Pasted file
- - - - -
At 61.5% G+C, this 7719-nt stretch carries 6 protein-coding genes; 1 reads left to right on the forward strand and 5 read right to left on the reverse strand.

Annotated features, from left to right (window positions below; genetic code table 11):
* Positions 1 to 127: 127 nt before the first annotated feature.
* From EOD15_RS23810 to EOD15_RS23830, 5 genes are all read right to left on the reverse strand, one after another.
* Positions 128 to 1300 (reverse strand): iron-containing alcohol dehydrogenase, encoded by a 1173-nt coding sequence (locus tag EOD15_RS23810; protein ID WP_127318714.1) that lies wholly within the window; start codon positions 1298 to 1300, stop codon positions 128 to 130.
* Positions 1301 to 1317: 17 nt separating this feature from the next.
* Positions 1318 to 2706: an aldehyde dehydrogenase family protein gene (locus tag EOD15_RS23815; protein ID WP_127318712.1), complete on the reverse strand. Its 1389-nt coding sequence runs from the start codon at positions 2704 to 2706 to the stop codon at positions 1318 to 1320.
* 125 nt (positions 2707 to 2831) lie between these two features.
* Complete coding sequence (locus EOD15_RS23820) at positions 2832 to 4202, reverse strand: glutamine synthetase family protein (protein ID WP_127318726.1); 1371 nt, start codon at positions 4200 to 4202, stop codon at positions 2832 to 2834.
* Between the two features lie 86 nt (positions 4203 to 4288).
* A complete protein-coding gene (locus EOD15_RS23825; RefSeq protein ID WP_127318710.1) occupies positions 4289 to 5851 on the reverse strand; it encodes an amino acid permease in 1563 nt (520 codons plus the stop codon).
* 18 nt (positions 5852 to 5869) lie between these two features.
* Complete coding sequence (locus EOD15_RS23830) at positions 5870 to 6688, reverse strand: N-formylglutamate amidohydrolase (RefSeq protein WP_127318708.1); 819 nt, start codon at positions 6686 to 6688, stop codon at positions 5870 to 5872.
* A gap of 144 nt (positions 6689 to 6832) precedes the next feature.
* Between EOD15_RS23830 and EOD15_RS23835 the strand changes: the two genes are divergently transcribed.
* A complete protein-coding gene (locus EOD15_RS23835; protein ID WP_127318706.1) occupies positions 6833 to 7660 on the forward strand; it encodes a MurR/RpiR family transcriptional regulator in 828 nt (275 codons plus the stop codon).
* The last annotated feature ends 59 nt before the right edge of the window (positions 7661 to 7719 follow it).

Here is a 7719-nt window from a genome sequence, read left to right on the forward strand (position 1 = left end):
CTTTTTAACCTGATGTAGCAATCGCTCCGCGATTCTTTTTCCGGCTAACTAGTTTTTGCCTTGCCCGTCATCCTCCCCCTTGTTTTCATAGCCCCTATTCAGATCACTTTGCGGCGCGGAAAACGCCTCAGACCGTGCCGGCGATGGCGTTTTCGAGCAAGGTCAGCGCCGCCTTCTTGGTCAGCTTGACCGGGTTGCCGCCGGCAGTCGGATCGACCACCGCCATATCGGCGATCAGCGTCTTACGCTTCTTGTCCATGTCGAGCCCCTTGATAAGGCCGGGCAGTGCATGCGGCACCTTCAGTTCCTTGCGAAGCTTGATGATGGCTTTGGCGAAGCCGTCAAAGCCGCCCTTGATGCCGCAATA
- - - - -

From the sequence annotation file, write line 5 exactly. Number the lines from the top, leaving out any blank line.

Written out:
* Positions 128 to 1300 (reverse strand): iron-containing alcohol dehydrogenase, encoded by a 1173-nt coding sequence (locus tag EOD15_RS23810; protein ID WP_127318714.1) that lies wholly within the window; start codon positions 1298 to 1300, stop codon positions 128 to 130.